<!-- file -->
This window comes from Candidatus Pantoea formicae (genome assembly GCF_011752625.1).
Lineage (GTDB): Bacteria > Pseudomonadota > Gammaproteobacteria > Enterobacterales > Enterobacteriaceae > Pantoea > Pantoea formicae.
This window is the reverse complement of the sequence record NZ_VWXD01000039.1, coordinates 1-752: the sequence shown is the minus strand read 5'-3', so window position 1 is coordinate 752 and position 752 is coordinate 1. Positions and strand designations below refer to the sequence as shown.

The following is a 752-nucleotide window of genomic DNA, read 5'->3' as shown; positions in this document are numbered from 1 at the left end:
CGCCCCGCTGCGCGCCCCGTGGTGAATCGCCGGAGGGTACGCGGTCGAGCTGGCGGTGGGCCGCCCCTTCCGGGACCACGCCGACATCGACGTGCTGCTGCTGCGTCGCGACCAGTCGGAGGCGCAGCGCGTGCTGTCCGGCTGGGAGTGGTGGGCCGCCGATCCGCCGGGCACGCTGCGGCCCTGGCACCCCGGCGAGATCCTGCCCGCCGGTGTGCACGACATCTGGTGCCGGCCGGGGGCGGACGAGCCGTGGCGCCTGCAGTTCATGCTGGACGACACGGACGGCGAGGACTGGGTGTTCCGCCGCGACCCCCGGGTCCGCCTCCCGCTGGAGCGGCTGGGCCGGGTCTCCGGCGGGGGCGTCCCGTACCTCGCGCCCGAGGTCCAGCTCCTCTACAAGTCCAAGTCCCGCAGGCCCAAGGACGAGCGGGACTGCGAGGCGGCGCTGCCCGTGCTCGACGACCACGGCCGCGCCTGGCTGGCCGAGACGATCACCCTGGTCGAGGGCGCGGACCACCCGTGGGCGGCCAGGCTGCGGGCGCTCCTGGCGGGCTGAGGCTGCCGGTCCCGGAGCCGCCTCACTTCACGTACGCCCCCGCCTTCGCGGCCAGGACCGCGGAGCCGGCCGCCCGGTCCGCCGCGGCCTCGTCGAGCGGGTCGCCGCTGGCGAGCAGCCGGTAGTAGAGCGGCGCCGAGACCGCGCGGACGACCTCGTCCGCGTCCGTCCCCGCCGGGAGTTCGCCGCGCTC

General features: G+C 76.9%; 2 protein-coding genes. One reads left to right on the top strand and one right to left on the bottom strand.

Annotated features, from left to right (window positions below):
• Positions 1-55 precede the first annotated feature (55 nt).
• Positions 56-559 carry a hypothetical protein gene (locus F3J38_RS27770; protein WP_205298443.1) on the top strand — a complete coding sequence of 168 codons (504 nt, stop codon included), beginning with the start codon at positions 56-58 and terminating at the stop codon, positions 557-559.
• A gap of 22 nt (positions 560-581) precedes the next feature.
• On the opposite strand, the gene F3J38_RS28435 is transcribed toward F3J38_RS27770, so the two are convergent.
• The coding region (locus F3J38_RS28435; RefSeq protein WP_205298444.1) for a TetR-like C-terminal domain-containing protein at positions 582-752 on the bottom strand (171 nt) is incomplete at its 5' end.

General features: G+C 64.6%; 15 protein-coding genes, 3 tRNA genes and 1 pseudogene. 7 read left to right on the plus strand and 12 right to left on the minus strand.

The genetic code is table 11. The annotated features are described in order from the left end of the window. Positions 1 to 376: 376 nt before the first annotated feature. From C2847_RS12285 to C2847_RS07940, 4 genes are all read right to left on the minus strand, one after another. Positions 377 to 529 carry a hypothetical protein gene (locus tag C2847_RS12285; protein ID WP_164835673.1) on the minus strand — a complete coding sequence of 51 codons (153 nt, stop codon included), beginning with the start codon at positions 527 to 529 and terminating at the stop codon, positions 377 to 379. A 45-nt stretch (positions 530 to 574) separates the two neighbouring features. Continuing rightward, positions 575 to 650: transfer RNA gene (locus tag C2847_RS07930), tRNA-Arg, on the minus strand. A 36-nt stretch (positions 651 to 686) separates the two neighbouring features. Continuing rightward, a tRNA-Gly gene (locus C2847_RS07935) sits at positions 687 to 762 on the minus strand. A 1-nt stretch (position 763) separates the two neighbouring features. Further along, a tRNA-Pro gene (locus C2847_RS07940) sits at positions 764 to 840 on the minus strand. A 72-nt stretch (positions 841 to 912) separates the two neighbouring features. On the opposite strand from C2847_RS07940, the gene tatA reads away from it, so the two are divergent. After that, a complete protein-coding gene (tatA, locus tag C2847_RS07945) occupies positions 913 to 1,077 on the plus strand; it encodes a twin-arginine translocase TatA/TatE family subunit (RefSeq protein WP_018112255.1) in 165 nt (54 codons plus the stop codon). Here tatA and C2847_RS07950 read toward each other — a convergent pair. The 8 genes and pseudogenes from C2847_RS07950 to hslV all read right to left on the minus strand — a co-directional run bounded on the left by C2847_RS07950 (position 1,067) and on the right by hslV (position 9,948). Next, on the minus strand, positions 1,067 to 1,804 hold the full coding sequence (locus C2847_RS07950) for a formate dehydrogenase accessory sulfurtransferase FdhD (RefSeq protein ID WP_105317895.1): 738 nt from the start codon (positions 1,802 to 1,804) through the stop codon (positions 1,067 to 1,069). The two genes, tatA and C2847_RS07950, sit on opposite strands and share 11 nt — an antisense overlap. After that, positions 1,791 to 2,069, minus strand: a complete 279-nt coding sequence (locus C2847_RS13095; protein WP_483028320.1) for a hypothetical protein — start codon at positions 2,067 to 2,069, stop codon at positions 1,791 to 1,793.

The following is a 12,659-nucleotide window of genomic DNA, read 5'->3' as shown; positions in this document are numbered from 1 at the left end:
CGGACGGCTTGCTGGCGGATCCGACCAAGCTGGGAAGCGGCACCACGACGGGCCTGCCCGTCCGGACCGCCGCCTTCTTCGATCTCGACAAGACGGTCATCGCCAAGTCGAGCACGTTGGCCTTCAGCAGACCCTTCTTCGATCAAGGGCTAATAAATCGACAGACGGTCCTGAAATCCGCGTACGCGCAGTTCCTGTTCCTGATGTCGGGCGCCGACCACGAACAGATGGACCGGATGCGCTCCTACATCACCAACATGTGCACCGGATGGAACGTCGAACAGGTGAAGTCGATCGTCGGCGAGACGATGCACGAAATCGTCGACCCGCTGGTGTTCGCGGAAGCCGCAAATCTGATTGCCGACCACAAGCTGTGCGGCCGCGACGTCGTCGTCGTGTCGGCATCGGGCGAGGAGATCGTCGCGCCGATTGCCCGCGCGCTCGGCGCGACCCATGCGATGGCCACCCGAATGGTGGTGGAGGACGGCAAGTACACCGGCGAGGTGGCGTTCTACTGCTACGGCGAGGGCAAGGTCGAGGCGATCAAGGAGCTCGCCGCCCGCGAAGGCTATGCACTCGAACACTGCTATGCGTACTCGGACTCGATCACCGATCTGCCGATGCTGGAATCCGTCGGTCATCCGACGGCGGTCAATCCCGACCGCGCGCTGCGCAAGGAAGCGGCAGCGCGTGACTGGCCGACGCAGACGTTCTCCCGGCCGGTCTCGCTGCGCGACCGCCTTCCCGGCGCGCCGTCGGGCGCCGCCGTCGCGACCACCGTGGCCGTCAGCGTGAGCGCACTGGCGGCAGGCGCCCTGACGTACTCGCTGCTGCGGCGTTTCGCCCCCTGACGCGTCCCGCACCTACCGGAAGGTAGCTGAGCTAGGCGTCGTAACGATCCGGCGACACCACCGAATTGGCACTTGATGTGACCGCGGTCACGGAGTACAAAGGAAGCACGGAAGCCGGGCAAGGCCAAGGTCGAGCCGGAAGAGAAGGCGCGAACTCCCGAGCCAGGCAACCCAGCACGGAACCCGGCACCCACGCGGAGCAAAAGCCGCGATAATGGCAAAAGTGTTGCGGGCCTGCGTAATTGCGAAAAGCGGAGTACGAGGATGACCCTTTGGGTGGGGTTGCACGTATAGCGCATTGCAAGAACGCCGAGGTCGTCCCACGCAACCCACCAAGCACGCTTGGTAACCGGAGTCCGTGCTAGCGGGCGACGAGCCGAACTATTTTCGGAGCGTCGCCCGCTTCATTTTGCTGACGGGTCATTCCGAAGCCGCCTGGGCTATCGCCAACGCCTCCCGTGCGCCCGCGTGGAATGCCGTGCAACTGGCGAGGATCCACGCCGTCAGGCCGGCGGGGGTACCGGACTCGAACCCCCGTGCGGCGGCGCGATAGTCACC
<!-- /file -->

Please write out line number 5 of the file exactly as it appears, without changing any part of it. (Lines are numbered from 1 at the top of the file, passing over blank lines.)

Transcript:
CGCCCCGCTGCGCGCCCCGTGGTGAATCGCCGGAGGGTACGCGGTCGAGCTGGCGGTGGGCCGCCCCTTCCGGGACCACGCCGACATCGACGTGCTGCTGCTGCGTCGCGACCAGTCGGAGGCGCAGCGCGTGCTGTCCGGCTGGGAGTGGTGGGCCGCCGATCCGCCGGGCACGCTGCGGCCCTGGCACCCCGGCGAGATCCTGCCCGCCGGTGTGCACGACATCTGGTGCCGGCCGGGGGCGGACGAGCCGTGGCGCCTGCAGTTCATGCTGGACGACACGGACGGCGAGGACTGGGTGTTCCGCCGCGACCCCCGGGTCCGCCTCCCGCTGGAGCGGCTGGGCCGGGTCTCCGGCGGGGGCGTCCCGTACCTCGCGCCCGAGGTCCAGCTCCTCTACAAGTCCAAGTCCCGCAGGCCCAAGGACGAGCGGGACTGCGAGGCGGCGCTGCCCGTGCTCGACGACCACGGCCGCGCCTGGCTGGCCGAGACGATCACCCTGGTCGAGGGCGCGGACCACCCGTGGGCGGCCAGGCTGCGGGCGCTCCTGGCGGGCTGAGGCTGCCGGTCCCGGAGCCGCCTCACTTCACGTACGCCCCCGCCTTCGCGGCCAGGACCGCGGAGCCGGCCGCCCGGTCCGCCGCGGCCTCGTCGAGCGGGTCGCCGCTGGCGAGCAGCCGGTAGTAGAGCGGCGCCGAGACCGCGCGGACGACCTCGTCCGCGTCCGTCCCCGCCGGGAGTTCGCCGCGCTC